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Swiss capital controls could be last resort if franc surges: UBS

[ZURICH] Switzerland could impose controls on cash withdrawals from banks if all else fails in its battle to rein in the safe-haven Swiss franc, UBS's chief economist for Switzerland has suggested.

Daniel Kalt made clear on Thursday such drastic measures were highly unlikely and could only be a last resort in severe market turbulence. He stressed this was his own conjecture, not something he had heard the Swiss National Bank was planning.

Limiting cash withdrawals could make holding francs less attractive in the eyes of domestic and foreign investors, he said. "This would be a really strong signal," Mr Kalt told Reuters.

The SNB declined comment, reiterating only that it had not excluded any potential policy tools, including capital controls.

The franc soared in January when the SNB scrapped its cap of 1.20 francs to the euro. It has stabilised around 1.05 to the euro this week despite jitters over Greece's debt crisis.

The SNB has already adopted negative interest rates, a charge on some cash deposits and currency intervention as ways to keep the franc from rising.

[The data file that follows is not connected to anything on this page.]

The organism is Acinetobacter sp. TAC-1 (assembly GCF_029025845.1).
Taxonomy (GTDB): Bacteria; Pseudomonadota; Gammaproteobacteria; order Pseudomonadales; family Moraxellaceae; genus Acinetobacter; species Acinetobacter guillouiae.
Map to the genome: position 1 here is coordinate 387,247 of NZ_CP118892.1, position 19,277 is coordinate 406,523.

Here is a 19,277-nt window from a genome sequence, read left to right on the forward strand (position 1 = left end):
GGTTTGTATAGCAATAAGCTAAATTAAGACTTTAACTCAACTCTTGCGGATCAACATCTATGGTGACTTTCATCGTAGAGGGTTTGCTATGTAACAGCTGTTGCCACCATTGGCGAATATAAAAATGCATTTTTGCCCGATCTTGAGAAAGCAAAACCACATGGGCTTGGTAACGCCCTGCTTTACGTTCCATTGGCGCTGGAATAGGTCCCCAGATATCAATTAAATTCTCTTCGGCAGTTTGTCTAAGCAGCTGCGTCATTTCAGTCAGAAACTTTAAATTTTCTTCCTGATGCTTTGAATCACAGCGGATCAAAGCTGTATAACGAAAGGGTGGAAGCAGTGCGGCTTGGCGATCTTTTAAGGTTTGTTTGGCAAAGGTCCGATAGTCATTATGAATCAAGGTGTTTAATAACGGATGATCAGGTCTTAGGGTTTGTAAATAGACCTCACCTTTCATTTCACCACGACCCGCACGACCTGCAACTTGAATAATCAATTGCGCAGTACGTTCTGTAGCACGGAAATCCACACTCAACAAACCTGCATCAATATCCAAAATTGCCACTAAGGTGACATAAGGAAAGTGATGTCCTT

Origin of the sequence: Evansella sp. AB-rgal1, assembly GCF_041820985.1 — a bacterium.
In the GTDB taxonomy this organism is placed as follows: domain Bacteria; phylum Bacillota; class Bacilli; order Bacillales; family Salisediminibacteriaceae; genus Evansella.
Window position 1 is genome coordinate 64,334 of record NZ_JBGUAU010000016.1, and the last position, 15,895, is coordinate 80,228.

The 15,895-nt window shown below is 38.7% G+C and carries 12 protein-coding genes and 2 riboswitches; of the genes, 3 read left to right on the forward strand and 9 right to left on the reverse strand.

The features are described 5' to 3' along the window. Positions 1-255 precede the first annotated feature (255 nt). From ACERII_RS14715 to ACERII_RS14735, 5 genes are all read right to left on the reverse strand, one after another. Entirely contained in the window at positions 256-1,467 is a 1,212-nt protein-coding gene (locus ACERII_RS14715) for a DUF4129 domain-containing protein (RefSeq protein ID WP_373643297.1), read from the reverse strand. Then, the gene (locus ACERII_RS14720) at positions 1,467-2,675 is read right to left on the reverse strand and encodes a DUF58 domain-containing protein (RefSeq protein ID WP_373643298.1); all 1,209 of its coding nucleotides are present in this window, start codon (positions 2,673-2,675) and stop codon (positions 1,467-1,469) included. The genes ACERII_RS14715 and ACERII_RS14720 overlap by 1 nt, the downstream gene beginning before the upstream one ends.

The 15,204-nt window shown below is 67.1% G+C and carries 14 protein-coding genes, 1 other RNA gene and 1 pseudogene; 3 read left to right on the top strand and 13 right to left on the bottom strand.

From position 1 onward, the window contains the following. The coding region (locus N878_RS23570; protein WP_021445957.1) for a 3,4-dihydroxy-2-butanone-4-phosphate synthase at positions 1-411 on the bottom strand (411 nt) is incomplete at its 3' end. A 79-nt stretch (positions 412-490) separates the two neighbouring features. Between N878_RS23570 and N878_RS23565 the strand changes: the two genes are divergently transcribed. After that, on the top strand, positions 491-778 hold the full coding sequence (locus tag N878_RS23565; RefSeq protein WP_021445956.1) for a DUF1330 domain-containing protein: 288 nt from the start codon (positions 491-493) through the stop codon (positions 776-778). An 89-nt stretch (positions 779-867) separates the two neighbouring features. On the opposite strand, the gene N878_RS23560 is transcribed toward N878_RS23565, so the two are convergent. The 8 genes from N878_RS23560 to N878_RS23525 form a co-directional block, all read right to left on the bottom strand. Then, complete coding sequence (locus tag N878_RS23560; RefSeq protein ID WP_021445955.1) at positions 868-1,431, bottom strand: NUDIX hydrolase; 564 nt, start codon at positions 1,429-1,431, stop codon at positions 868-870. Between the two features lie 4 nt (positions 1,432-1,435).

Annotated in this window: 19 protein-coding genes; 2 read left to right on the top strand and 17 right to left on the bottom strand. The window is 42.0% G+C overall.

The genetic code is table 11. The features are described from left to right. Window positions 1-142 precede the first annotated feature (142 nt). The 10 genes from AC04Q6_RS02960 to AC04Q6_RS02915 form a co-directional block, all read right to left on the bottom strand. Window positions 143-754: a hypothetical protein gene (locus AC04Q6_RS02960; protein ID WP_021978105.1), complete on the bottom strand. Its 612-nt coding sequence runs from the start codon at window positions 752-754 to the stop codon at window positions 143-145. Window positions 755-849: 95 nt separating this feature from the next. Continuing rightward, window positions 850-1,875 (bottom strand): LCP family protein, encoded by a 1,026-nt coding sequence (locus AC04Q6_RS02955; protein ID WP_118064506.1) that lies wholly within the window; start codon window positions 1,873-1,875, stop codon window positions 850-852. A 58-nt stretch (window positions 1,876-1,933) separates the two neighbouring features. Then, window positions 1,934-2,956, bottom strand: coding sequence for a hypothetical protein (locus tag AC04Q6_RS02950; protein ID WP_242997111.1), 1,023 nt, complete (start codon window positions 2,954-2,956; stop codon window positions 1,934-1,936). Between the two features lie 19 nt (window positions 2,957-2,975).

"In an extreme scenario if the SNB had to push interest rates further into negative territory (Switzerland) could be forced to introduce some kind of capital controls to prevent circumvention of negative rates via holding cash," Kalt said.

Banks so far have not passed on negative rates to retail savers, but could do so if official rates turn even more negative. This in turn could prompt savers to pull cash out of banks and horde 1,000-franc notes at home, Kalt said.

To discourage this, Switzerland could either limit withdrawals to a few hundred francs a day or else make banks charge more for withdrawals than savers actually take out, thus imposing negative rates on cash holdings as well.

Mr Kalt said controls would not have to limit international capital flows but had to be viewed warily, given the blow they would deliver to Switzerland's reputation as a liberal and stable financial centre.